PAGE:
Plant interactions with other plants My current research focuses on plant communication and behaviour, including plant kin recognition. Plants live in highly social environments, and they do behave, though very slowly. Plants sense the presence of other plants, and then respond, usually by producing a more competitive phenotype. Responses to cues of neighbours are thus important in competition. My lab has worked on plant responses to aboveground cues, the presence/absence of belowground neighbours, and the relatedness of belowground neighbours. We collaborate with Dr. Harsh Bais, University of Delaware, on research into the underlying mechanisms for responses to relatives. Adaptation to abiotic stresses My research program on the evolution of plant carbon acquisition traits has included studies that integrate the physiological ecology of drought stress with the natural selection on drought stress traits, and genetic differentiation between populations from environments differing in water availability. A former student, Laura Beaton developed a research program on adaptation of plants to roadside stresses, including salinity and manganese. I collaborate with Dr. Lisa Donovan, University of Georgia, in understanding how plant physiological traits evolve under stress.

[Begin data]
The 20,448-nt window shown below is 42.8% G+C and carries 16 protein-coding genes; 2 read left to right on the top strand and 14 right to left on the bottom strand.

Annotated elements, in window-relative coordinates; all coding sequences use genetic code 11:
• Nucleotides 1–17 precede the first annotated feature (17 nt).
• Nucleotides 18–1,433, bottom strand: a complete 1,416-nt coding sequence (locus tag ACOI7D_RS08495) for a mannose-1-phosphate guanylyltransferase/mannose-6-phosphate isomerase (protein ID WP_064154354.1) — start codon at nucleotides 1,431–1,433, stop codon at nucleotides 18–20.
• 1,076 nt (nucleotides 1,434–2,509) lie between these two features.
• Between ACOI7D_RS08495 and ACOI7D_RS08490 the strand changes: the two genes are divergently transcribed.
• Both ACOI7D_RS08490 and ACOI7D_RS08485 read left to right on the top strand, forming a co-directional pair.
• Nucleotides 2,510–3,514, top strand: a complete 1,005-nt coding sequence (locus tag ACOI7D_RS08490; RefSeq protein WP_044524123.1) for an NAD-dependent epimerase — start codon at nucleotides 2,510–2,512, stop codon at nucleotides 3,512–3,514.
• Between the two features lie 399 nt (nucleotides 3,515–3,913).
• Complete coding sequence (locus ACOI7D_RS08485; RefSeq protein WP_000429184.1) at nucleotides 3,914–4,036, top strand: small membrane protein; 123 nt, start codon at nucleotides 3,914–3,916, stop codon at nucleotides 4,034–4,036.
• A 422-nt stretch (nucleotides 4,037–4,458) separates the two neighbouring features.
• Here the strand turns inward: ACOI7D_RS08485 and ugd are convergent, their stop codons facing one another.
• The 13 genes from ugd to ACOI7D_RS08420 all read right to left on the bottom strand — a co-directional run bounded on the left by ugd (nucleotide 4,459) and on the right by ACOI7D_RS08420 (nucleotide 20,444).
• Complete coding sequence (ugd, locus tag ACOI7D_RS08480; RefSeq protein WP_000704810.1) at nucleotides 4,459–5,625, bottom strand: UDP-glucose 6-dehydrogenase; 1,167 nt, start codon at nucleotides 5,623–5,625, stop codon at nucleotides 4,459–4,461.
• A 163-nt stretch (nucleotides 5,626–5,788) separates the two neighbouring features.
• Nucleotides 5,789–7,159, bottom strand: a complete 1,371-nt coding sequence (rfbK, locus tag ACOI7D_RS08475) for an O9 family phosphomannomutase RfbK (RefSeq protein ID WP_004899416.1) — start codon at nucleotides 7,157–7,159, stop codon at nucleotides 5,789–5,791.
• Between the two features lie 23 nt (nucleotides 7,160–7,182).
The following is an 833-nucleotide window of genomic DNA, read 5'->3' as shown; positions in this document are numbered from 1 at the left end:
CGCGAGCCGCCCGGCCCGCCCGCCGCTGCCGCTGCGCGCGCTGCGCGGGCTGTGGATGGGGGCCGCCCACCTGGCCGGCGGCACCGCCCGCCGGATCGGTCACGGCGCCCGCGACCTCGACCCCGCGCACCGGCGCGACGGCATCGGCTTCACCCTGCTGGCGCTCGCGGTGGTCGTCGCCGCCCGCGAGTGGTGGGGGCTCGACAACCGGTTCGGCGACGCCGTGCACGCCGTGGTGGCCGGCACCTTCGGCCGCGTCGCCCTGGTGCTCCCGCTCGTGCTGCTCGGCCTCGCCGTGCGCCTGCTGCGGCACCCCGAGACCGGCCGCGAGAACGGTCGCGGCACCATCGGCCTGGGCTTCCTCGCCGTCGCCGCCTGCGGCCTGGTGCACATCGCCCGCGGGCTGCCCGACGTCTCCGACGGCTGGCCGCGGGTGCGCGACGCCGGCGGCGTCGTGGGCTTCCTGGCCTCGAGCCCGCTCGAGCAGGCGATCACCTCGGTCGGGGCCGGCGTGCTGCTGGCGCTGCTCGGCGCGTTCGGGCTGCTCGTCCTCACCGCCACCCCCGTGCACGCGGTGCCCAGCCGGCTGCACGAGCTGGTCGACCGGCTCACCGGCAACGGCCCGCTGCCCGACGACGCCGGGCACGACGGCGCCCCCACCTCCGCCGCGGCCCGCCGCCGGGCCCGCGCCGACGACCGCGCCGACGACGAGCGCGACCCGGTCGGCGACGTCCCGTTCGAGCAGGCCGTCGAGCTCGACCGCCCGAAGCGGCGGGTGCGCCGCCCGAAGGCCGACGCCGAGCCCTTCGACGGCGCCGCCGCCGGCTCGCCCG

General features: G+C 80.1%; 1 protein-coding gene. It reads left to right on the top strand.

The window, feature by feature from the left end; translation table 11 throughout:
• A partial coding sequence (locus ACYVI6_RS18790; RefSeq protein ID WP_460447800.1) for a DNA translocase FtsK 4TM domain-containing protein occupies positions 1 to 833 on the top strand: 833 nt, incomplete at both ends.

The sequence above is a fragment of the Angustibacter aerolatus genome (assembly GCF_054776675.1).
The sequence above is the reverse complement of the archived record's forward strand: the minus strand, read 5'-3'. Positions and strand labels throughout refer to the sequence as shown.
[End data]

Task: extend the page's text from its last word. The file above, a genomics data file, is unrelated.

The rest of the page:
Ecology & Evolution